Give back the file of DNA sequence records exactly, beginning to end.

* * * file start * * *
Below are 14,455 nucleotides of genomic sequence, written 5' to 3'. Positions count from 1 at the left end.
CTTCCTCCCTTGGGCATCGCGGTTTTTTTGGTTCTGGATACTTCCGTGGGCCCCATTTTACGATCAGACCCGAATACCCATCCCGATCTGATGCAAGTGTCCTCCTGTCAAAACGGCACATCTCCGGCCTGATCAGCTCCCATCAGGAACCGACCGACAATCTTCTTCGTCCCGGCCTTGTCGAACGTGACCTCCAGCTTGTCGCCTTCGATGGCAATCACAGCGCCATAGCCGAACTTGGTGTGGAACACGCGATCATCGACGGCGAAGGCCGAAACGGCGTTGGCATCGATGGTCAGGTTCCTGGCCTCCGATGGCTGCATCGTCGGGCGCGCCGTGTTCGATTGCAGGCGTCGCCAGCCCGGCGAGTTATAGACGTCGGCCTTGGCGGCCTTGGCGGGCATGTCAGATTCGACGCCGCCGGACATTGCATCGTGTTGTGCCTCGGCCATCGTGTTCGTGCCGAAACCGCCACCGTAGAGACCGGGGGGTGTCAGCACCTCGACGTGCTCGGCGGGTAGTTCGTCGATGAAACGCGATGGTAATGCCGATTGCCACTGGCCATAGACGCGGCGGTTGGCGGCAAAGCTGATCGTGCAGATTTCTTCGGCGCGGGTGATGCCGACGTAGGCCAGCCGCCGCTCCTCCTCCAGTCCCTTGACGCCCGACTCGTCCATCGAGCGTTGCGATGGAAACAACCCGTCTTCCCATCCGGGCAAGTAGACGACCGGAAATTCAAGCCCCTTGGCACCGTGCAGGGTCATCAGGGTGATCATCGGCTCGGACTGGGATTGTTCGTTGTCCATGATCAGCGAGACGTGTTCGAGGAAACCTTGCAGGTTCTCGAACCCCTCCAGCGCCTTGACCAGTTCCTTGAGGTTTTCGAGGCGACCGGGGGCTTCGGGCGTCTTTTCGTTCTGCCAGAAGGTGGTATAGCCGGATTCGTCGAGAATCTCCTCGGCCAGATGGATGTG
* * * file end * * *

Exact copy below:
Below are 14,455 nucleotides of genomic sequence, written 5' to 3'. Positions count from 1 at the left end.
CTTCCTCCCTTGGGCATCGCGGTTTTTTTGGTTCTGGATACTTCCGTGGGCCCCATTTTACGATCAGACCCGAATACCCATCCCGATCTGATGCAAGTGTCCTCCTGTCAAAACGGCACATCTCCGGCCTGATCAGCTCCCATCAGGAACCGACCGACAATCTTCTTCGTCCCGGCCTTGTCGAACGTGACCTCCAGCTTGTCGCCTTCGATGGCAATCACAGCGCCATAGCCGAACTTGGTGTGGAACACGCGATCATCGACGGCGAAGGCCGAAACGGCGTTGGCATCGATGGTCAGGTTCCTGGCCTCCGATGGCTGCATCGTCGGGCGCGCCGTGTTCGATTGCAGGCGTCGCCAGCCCGGCGAGTTATAGACGTCGGCCTTGGCGGCCTTGGCGGGCATGTCAGATTCGACGCCGCCGGACATTGCATCGTGTTGTGCCTCGGCCATCGTGTTCGTGCCGAAACCGCCACCGTAGAGACCGGGGGGTGTCAGCACCTCGACGTGCTCGGCGGGTAGTTCGTCGATGAAACGCGATGGTAATGCCGATTGCCACTGGCCATAGACGCGGCGGTTGGCGGCAAAGCTGATCGTGCAGATTTCTTCGGCGCGGGTGATGCCGACGTAGGCCAGCCGCCGCTCCTCCTCCAGTCCCTTGACGCCCGACTCGTCCATCGAGCGTTGCGATGGAAACAACCCGTCTTCCCATCCGGGCAAGTAGACGACCGGAAATTCAAGCCCCTTGGCACCGTGCAGGGTCATCAGGGTGATCATCGGCTCGGACTGGGATTGTTCGTTGTCCATGATCAGCGAGACGTGTTCGAGGAAACCTTGCAGGTTCTCGAACCCCTCCAGCGCCTTGACCAGTTCCTTGAGGTTTTCGAGGCGACCGGGGGCTTCGGGCGTCTTTTCGTTCTGCCAGAAGGTGGTATAGCCGGATTCGTCGAGAATCTCCTCGGCCAGATGGATGTG